My very first job out of college was the management of a system test environment for a client server application my employers, Andersen Consulting, were building for the local Baby Bell back in 1995. In that role, I learned very quickly that how you test, and, even more importantly, when you test, can make or break any software-related process or product.
And yet, in the 20+ years since that baptism by fire in the world of large scale systems integrators, I continue to be amazed by how many people leading and shepherding enterprise-scale applications live in denial of two fundamental truths about software QA.
Truth #1: There are only two kinds of testing. The cheap kind and the expensive kind.
The cheap kind of testing is where your organization hires a QA team, builds a production-replica environment, creates a test plan based on your business and functional requirements, constructs production-scale test data, and executes in a way that exercises every possible code path and permutation.
Now, to be clear, all of the things I’ve described above do cost a significant amount of money, and you can choose to skimp on that expense as much as you like.
But, remember that there is another kind of testing. The expensive kind.
The expensive kind of testing happens when your end users have become your testers. Not because they’ve volunteered for this honor, but because you didn’t make the investment to ensure that your product has been cheap tested before it reaches them.
Expensive testing uses real users and their real data. If you’re a bank, that means you’re using someone’s real bank account and their real money as your test data. If you’re a healthcare provider, you’re using their actual PHI as your test data. When errors occur, they happen in the real world.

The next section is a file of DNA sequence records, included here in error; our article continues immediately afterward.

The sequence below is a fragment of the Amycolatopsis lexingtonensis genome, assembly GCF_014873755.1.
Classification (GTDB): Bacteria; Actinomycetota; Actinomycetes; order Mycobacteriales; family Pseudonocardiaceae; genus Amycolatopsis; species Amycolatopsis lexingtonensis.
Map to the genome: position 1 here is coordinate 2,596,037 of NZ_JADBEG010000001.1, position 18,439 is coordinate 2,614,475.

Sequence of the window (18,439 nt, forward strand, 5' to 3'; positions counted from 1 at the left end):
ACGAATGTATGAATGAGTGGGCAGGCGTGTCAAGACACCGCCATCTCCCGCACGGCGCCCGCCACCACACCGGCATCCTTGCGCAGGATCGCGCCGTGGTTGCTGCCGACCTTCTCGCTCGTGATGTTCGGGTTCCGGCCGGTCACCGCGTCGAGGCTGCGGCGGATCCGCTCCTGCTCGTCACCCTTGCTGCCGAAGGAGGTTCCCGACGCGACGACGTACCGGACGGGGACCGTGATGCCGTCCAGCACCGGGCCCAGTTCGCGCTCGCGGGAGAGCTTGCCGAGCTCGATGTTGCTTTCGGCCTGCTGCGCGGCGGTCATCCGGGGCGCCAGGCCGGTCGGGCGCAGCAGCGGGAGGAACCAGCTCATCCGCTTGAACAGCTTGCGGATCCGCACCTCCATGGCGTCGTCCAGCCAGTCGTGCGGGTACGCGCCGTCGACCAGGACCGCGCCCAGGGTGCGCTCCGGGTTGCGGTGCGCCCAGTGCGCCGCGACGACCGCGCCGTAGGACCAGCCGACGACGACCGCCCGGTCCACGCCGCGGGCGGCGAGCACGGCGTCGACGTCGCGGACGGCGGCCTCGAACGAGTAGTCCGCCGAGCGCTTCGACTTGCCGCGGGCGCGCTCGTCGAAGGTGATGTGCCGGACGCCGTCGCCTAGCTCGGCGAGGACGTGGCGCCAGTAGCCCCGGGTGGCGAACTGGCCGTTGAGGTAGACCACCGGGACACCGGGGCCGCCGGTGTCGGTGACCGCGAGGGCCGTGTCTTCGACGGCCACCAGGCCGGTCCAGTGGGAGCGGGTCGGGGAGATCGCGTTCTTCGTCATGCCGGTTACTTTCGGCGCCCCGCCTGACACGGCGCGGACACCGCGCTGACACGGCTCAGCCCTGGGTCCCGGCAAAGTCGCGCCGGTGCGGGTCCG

And, rest assured, these errors will occur because of the other fundamental truth about software QA.
Truth #2: The testing ALWAYS gets done.
One way or another, someone will always find your critical bugs: either your testers, or your users. It’s inevitable.
If you find a bug the cheap way, you can make a hot fix, or delay a release, or any number of things to remedy it before it goes live.
If you find a bug the expensive way, you could find your company on the 6 o’clock news.
Yes, QA is always an afterthought and always seems like just a rubber stamp that can easily be stricken from the bottom line to boost your margins and cut overhead.
But making the investment to do true, honest testing can mean the difference between fame and infamy for your firm.
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